DuckDuckGo Ups Ante: Gives $300K to 'Raise the Standard of Trust'
For the seventh year in a row, the search engine that promises not to stalk your online moves puts its money where its mouth is, this year by donating $300,000 to organizations that
System76 Saying Goodbye to Bland Design
Considering that System76 chose to unveil its new design plans to The Linux Gamer -- no invite went to FOSS Force, BTW -- we can't help but wonder if a System76 Steam Machine isn't in the works.

The Screening
The Great Debian Iceweasel/Icedove Saga Comes to an End
Now that Thunderbird is back in the Debian repositories, the decade long dispute that led to all Mozilla products in Debian being rebranded has ended.

The hatchet is finally completely
Back Yard Linux
It's not as lonely being a Linux user as it once was. These days you're liable to find people throughout your neighborhood using Linux.

My how times have changed.

It wasn't long ago that Linux
No, Evil Hackers Aren't After You
Humankind has outgrown the need to have monsters hiding under our beds. Now we let them hide in our phones, computers and microwave ovens.

Roblimo's Hideaway

OMG! I think I see a giant camera lens on
Should the U.S. Army Have Its Own Open Source License?
Should the U.S. armed forces begin releasing software under an OSI approved open source license rather than as public domain?

Roblimo's Hideaway

This question has generated many pixels'
GitHub CEO Chris Wanstrath on Open Source
Did you know that the software Stephen Hawking uses to speak is open source and that it's available on GitHub? Neither did we.

The Screening Room

At the Computer History museum, GitHub CEO Chris
January 13th, 2016

Raspberry Picademy USA Accepting Applications

The Raspberry Pi Report

Are you an enthusiastic individual that is interested in using the Raspberry Pi in the classroom and in community education programs? Then get ready to fill out your application for Raspberry Picademy USA! This will be the first time ever that the Raspberry Pi Foundation will be offering a Picademy in the United States. If you haven’t ever heard of Picademy, or have and are looking to participate, then I’ll answer some basic questions for you on the ins and outs of Raspberry Picademy USA.

Picademy USA logoWhat is Picademy? Picademy is a two day series of classes taught by certified Raspberry Pi educators. These classes involve learning all hardware and software aspects of the Raspberry Pi. You will also be learning from some of the brightest minds that make up the Raspberry Pi Foundation.

What do I get from attending Picademy? Upon completion of Picademy, participants will receive a certificate from the Raspberry Pi Foundation saying they are now a Raspberry Pi Certified Educator. The knowledge gained from Picademy allows graduates to apply their education however they see fit in their communities, such as by conducting Raspberry Jams. Along with the certificate, graduates will also receive a swag bag containing the latest Raspberry Pi, VIP access to foundation projects, access to the Raspberry Pi Foundation’s education team and badges (both virtual and physical) that will let others know of your proud accomplishment.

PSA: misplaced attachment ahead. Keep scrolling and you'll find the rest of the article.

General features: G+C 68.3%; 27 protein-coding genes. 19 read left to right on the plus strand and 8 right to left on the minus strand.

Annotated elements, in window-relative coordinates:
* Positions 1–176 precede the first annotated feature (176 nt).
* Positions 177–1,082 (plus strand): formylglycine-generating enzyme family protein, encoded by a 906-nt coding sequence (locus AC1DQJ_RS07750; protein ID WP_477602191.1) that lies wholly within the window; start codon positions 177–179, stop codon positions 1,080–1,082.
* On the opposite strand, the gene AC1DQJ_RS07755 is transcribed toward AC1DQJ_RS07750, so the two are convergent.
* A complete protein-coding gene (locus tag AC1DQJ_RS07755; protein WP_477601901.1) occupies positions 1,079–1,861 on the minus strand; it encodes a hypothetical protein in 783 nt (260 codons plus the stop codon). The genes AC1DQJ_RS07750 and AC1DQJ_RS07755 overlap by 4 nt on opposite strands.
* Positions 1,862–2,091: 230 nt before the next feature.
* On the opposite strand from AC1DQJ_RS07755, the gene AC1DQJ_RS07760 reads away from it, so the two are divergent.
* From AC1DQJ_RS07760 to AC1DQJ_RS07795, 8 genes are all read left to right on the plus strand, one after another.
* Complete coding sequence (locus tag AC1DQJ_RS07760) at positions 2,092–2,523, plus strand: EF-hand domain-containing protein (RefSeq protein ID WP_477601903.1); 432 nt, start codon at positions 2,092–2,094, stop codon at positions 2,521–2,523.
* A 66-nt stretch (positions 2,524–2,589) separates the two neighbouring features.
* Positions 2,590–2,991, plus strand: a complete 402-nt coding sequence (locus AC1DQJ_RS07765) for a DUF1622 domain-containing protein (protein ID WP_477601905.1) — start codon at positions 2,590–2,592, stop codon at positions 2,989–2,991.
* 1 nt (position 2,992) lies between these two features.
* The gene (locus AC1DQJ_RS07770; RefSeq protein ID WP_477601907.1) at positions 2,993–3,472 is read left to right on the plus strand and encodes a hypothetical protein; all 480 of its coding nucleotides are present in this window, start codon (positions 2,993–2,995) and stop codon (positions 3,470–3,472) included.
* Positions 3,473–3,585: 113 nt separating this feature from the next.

What is a Raspberry Pi Certified Educator? A Raspberry Pi Certified Educator is anyone who has completed the official Picademy course that is held and conducted by the Raspberry Pi Foundation.

How do I get into Picademy? No experience is necessary, but there a few things you must have in order to get into Picademy. First, you have to be a professional educator. Next, you will need to fill out an application explaining where you are an educator and at what level you teach. The rest of the application will ask questions ranging from your knowledge of the Raspberry Pi to why, exactly, should they pick you to attend Picademy. Remember, only 40 participants will be selected to attend, so make sure to put down all your contributions to education, including side projects and meetups, to show why you would make an excellent participant at Raspberry Picademy USA.

Where and when will this Picademy be held? The first Raspberry Picademy USA will be held at the Computer History Museum in Mountain View, California on the weekend of February 27-28. Onsite attendance is required for both days and there will be an optional social event the Friday night before.

How much does it cost to attend Picademy? Picademy is free to attend, but attendees will be responsible for any travel and accommodations.

When will the next Raspberry Picademy USA be held? That is still to be decided. The Raspberry Pi Foundation is looking to hold more Picademys in the United States in the coming months.

Do I have to attend Picademy to be able to teach with the Raspberry Pi? No. You can still teach with the Raspberry Pi and educate others as well. Picademy gives you a chance to learn from the best and most renowned people in the Raspberry Pi community, which will save you a lot of learning on your own or trying to find answers to questions that you may not be sure about. Even if you attend Picademy, you will still need to keep your education and knowledge up to date, it’s just that attending Picademy will get you up to speed faster on how to best use the Raspberry Pi in an educational environment.

We’re currently in the midst of our 2016 Indiegogo fundraising drive. Your support is crucial. Won’t you please visit our fundraising page and make a contribution to support FOSS Force?

The following two tabs change content below.

Isaac Carter

In addition to hosting a Raspberry Pi meetup in Washington D.C., Isaac Carter is a co-host on mintCast. He's also a software engineer who enjoys working with Java, JavaScript, and Linux. When he's not coding, you can find him reading on any number of subjects or on the golf course.

Latest posts by Isaac Carter (see all)

Comments are closed.